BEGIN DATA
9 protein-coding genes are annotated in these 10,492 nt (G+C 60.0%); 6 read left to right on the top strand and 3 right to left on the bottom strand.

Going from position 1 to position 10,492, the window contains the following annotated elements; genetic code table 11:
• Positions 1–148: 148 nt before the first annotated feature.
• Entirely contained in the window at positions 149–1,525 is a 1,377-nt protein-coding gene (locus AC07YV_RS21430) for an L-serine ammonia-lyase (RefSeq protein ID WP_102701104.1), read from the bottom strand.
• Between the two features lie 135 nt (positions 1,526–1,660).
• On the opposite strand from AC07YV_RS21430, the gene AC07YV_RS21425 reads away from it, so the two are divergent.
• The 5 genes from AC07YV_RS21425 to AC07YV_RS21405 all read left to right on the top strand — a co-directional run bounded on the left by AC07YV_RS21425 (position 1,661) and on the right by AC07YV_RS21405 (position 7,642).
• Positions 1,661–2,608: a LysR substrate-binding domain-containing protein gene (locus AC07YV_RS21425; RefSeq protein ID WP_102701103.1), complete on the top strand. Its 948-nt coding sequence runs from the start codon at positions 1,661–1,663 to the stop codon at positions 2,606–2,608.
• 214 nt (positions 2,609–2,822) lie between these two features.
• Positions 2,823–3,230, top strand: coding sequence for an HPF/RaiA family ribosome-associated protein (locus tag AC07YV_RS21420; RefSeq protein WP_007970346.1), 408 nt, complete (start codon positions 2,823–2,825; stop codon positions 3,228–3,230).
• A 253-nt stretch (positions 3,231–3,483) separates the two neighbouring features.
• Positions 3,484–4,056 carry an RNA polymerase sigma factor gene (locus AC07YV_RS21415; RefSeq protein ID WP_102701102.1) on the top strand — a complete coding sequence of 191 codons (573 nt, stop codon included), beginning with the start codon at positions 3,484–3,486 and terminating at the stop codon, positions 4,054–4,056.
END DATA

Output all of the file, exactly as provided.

9 protein-coding genes are annotated in these 10,492 nt (G+C 60.0%); 6 read left to right on the top strand and 3 right to left on the bottom strand.

Going from position 1 to position 10,492, the window contains the following annotated elements; genetic code table 11:
• Positions 1–148: 148 nt before the first annotated feature.
• Entirely contained in the window at positions 149–1,525 is a 1,377-nt protein-coding gene (locus AC07YV_RS21430) for an L-serine ammonia-lyase (RefSeq protein ID WP_102701104.1), read from the bottom strand.
• Between the two features lie 135 nt (positions 1,526–1,660).
• On the opposite strand from AC07YV_RS21430, the gene AC07YV_RS21425 reads away from it, so the two are divergent.
• The 5 genes from AC07YV_RS21425 to AC07YV_RS21405 all read left to right on the top strand — a co-directional run bounded on the left by AC07YV_RS21425 (position 1,661) and on the right by AC07YV_RS21405 (position 7,642).
• Positions 1,661–2,608: a LysR substrate-binding domain-containing protein gene (locus AC07YV_RS21425; RefSeq protein ID WP_102701103.1), complete on the top strand. Its 948-nt coding sequence runs from the start codon at positions 1,661–1,663 to the stop codon at positions 2,606–2,608.
• 214 nt (positions 2,609–2,822) lie between these two features.
• Positions 2,823–3,230, top strand: coding sequence for an HPF/RaiA family ribosome-associated protein (locus tag AC07YV_RS21420; RefSeq protein WP_007970346.1), 408 nt, complete (start codon positions 2,823–2,825; stop codon positions 3,228–3,230).
• A 253-nt stretch (positions 3,231–3,483) separates the two neighbouring features.
• Positions 3,484–4,056 carry an RNA polymerase sigma factor gene (locus AC07YV_RS21415; RefSeq protein ID WP_102701102.1) on the top strand — a complete coding sequence of 191 codons (573 nt, stop codon included), beginning with the start codon at positions 3,484–3,486 and terminating at the stop codon, positions 4,054–4,056.